That’s actually what I most enjoyed about ELCAF as a whole, though, when I think about it. There was an atmosphere all around the hall which was inviting, warm, and charming. The attendees were wildly diverse, as were the creators stood behind the tables. There was certainly no shortage of female comic book fans here! There was no shortage of fans, as a whole. The place was packed, stuffed and vaguely sweaty. It was so warm I even saw Woodrow Phoenix wearing casual wear rather than a suit. It shook me to my core.

I didn’t take too many photos, because I tend to think of comic creators as being blackbirds, and convention tables being their nests. They’ll warily regard you as long as you don’t disturb them, but take a photo right in their face and they’ll run away and hide. Hopefully these few snaps give you an ideas as to the buzz wired all the way round the hall, and just how many people were there.

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There was all sorts. Luke Pearson walked about, past tables of cardboard board games and stuffed toys which faced tables of Portuguese comics and fake autobiographies of ABBA. Glyn Dillon signed The Nao Of Brown whilst a long table let kids design their own comic book ideas. If you walked to the end, you could find Dan Berry and Kristyna Baczynski’s mega-crowded table. There was all sorts of stuff everywhere, complete diversity, complete creative freedom.

There were a lot of interesting people there, many of whom I’ll be looking into at my own leisure. Attracted over by the sight of Will Morris’ book The Silver Darlings on the Blank Slate table, I also got to look through some lovely books by people like Joe Decie or Donya Todd. Adam Cadwell held court over in one far corner, The Phoenix took over the middle (offering perhaps the only table where kids could pick up a comic totally safe in the knowledge there wouldn’t be any naked pig-faced people in them) whilst Nobrow dominated the entrance to the room with a bright, packed area. Things were going on everywhere. Some people apparently got burgers painted onto their fingernails. I found this book:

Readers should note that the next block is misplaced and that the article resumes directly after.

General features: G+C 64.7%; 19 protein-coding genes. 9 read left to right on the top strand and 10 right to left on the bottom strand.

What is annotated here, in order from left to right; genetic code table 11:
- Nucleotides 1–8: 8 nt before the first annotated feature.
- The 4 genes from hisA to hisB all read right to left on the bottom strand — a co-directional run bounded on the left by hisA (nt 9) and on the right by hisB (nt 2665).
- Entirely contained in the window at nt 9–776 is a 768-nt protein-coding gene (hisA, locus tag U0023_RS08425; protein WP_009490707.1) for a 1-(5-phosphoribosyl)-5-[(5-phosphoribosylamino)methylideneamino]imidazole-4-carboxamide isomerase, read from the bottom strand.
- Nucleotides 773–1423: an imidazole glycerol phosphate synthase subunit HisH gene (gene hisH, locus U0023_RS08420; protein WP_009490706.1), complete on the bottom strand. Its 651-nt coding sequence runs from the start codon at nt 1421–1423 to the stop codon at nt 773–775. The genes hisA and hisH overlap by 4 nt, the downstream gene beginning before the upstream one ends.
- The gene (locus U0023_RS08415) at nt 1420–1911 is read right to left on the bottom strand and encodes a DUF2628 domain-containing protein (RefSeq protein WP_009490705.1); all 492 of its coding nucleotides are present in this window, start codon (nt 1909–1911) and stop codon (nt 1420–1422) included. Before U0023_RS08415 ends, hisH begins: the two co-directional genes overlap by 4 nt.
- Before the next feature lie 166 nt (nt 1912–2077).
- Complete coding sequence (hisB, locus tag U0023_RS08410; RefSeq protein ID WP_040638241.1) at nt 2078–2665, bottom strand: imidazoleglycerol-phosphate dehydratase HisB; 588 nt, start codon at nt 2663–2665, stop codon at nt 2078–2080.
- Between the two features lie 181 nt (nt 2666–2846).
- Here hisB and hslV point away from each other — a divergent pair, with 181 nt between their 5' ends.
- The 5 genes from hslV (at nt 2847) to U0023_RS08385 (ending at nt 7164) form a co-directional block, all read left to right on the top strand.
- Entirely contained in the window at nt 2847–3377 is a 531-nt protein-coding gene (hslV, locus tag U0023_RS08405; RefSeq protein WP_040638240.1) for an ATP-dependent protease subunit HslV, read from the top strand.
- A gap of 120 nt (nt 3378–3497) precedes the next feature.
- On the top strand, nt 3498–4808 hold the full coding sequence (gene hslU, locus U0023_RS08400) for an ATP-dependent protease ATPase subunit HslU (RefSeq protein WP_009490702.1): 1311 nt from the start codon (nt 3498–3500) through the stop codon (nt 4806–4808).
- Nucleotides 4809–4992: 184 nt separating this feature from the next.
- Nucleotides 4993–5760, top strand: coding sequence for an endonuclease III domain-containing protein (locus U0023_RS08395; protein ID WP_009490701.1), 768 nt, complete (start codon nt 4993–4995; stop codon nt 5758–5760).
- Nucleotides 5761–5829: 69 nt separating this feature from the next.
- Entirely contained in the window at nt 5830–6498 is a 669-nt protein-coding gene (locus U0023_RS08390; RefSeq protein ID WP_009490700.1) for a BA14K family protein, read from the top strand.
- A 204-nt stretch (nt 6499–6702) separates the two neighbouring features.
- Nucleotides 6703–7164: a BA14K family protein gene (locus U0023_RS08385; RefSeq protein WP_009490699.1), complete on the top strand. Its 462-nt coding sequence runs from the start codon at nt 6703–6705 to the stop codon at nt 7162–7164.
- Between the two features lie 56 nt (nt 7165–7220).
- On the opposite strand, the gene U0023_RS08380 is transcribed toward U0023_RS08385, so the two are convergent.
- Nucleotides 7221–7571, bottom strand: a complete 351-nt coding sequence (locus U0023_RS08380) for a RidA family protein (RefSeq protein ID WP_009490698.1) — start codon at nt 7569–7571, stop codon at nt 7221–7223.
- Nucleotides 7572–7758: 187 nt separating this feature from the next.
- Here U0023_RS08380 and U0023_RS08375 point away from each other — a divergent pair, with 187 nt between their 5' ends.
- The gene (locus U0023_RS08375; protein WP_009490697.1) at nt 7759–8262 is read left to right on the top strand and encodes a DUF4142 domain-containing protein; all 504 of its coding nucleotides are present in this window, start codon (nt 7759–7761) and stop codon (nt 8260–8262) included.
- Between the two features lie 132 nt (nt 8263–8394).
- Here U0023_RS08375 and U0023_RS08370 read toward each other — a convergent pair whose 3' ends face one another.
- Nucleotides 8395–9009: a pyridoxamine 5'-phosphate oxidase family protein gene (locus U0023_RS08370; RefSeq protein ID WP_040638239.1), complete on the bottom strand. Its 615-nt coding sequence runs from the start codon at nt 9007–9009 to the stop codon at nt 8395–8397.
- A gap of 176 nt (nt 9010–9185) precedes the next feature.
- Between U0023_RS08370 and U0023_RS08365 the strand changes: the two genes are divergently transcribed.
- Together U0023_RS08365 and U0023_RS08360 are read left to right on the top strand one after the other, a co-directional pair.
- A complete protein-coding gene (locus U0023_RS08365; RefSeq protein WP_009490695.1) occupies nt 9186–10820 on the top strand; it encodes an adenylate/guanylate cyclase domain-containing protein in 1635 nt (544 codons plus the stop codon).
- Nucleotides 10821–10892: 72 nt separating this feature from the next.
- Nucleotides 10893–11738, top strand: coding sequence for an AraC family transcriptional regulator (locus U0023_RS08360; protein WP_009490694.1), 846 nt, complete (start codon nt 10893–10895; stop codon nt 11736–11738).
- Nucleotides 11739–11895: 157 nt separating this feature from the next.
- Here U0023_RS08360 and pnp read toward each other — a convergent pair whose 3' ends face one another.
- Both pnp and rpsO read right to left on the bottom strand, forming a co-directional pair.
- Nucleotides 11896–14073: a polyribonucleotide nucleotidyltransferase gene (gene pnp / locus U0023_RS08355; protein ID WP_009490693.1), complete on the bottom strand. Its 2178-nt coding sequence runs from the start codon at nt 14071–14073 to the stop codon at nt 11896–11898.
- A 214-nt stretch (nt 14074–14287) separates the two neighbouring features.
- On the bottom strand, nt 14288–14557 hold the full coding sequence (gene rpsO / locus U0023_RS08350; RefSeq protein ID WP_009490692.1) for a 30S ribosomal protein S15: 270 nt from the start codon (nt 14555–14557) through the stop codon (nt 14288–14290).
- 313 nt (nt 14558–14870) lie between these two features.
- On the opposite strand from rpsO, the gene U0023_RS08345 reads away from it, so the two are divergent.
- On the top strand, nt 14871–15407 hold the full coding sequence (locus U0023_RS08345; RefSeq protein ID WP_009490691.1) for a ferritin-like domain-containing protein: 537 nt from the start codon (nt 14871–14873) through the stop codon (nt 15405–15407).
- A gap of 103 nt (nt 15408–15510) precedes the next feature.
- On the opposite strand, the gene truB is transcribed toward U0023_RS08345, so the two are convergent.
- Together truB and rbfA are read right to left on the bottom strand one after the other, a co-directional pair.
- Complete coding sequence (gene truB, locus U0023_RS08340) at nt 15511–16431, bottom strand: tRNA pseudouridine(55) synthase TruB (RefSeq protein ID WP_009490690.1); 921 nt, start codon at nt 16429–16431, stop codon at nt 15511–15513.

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It was roasting inside, the burgers cost £7.50 (so I went to Greggs instead, being a stalwart Yorkshireman), but it was a fantastic experience. A really interesting festival packed with people I could’ve and should’ve spent more time talking to. Fans of all ages could find something to read and like I mean, even I found something to read! And I’m thick! 

A success all round, I’d say.

Comments

  1. Forgive my ignorance (and my laziness for not simply Googling), but after reading this it struck me odd how an outsider must feel reading this when all these acronyms rain down on them. ELCAF, SDCC, NYCC…

    So this yank asks…. what does ELCAF stand for?

    Otherwise, thanks for your view on the event. I actually liked your response / reaction to the type of show and your comparison to other events. I have to confess I’m a bit like Zainab Ahktar because I also love *how* books are made and presented. So I’d totally stop and check out the production quality of a particular title if it stood out.

  2. Hah! I feel stupid now. It stands for the East London Comics Arts Festival

  3. Zainab Akhtar says:

    I would just like to address a point: I do not ‘coo.’

  4. Zainab Akhtar says:

    Also, Stevie, art-focused comics without words CAN also tell stories (shocking, I know) :p

  5. Where are all the movie stars and retired wrestlers? Thanks for sharing the experience.

  6. Like a pigeon, Zainab

  7. Ah, thanks for the explanation. Actually, my guess was close to that. But nonetheless, my comment was more about industry jargon than anything else. It just struck me that if I didn’t know those acronyms by heart then I’d be lost.

    But obviously Google is my friend (though that would take me off The Beat and into the wide open world of LOLcats and Youtube, hah!)